A Case of DAM Fine Efficiency: Sony Pictures Entertainment

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ClearStory Systems & Sony Pictures Entertainment


Company: Sony Pictures Entertainment
A subsidiary of Sony Corporation of America, Sony Pictures Entertainment produces and distributes motion picture and television programming, acquires and distributes DVD and VHS home entertainment products, develops entertainment products and services for broadband distribution, markets entertainment products and licensed consumer merchandise, and operates studio facilities in Culver City, California. The company's origins date to 1989, when Sony acquired Columbia Pictures Entertainment. (It adopted the Sony Pictures Entertainment name in 1991.) Today, SPE distributes filmed entertainment in 67 countries worldwide.
www.sonypictures.com

BUSINESS CHALLENGE: SPE has multiple workgroups developing hundreds of projects at the Culver City studio lot and interacting regularly (and often simultaneously) with more than 50 postproduction, print, and finishing houses worldwide. Shuttling digital dailies of motion picture productions, syndicated television programs, stock footage, marketing materials, and other digital assets among the various workgroups and postproduction partners long has been a costly and time-consuming process. Jerry Ledbetter, VP of SPE's Digital Media Initiative, says it often would take "an average of five to six passes" and hundreds of dollars in courier and production fees to get each film, video, audio, and photo asset reviewed and approved by the appropriate decision makers.

VENDOR OF CHOICE: ClearStory Systems
Like SPE, ClearStory Systems was founded in 1989 (as INSCI Corporation). Initially a provider of document archiving and imaging solutions, the Westborough, Massachusetts-based company expanded its market reach to include DAM when it acquired WebWare Corporation in September 2003. (WebWare operated as an INSCI product group until November 2004, when INSCI rebranded itself as ClearStory.)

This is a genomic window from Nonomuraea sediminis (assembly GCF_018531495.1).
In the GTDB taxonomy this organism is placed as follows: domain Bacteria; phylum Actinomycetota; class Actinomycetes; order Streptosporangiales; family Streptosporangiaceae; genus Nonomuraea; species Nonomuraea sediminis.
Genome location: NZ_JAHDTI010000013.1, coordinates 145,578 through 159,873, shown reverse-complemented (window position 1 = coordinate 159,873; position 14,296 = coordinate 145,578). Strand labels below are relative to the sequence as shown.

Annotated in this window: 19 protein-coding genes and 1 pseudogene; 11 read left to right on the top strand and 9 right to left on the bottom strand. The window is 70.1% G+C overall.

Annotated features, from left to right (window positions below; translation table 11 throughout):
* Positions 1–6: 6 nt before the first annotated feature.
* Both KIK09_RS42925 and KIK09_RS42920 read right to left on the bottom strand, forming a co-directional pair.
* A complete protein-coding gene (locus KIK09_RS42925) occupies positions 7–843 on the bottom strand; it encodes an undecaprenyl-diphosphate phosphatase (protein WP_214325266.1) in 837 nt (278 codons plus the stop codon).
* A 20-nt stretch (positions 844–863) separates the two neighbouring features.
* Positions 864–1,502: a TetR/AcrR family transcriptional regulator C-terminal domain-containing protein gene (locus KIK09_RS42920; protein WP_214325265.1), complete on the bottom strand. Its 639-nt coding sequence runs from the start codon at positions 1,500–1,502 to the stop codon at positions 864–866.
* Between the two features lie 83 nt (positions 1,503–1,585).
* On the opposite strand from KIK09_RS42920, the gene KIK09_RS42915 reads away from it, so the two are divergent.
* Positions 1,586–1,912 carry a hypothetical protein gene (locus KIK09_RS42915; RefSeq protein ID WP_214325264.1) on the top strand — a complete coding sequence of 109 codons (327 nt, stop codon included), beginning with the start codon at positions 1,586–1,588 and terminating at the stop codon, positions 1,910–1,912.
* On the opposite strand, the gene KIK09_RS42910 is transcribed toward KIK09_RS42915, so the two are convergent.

Today, ClearStory provides flexible, on-demand enterprise content management and DAM solutions to 250 customers worldwide. The company's product portfolio includes ActiveMedia, an enterprise-class platform for managing, sharing, distributing, and publishing rich media content; Radiant Enterprise Media Server, a J2EE platform for building custom rich media and document management solutions; and Radiant Business Document Server, a modular system for high-volume document capture, archiving, and presentment. www.clearstorysystems.com

The Problem in Depth
Ledbetter says SPE officials first realized the magnitude of their DAM challenge in the summer of 2003 when several workgroups, within weeks of each other, submitted proposals seeking authorization to purchase different software systems to address workflow problems they were facing. "Senior managers on the lot were presented with two or three requests for very expensive systems," he explains. "It was obvious we didn't need to buy all of these solutions, so we had to decide if we wanted to combine all of the requests into one solution or try something else. Ultimately, we decided we needed another strategy."

Thus was born the Digital Media Initiative, a formalized, concentrated effort to streamline the workflow inefficiencies and redundancies within and across SPE workgroups. "We have a workflow for the studio that is unique to the workgroups on the lot," Ledbetter says of SPE's complex production process. "It starts in motion pictures or TV production, then flows into marketing material production, the home entertainment products associated with those productions, and finally into online products and services. We didn't want to change our studio lot to match some arbitrary industry standard, nor did we want to change our business workflow to match the inherent workflow of some product."

Consequently, he continues, "We had to define for ourselves the metadata associated with all of the workgroups' content and how it flows. We needed to examine our processes in relationship to industry standards, of course, but we also needed to create our own standard so we could manage our digital assets effectively and still capture the economies of scale for the studio lot."

Instead of having each workgroup "go off and do its own thing," he says, SPE sent an enterprise-wide request for proposal to 11 DAM vendors, including Artesia Technologies, IBM, New Mexico Software, North Plains Systems, and WebWare, in August 2003. "We went through a couple of rounds of evaluation," he says, "but ultimately, we concluded that there were some things we were going to have to do on our own. There was no single product out there that could solve all of the unique problems of the workgroups on the lot. There were some questions only we could answer."

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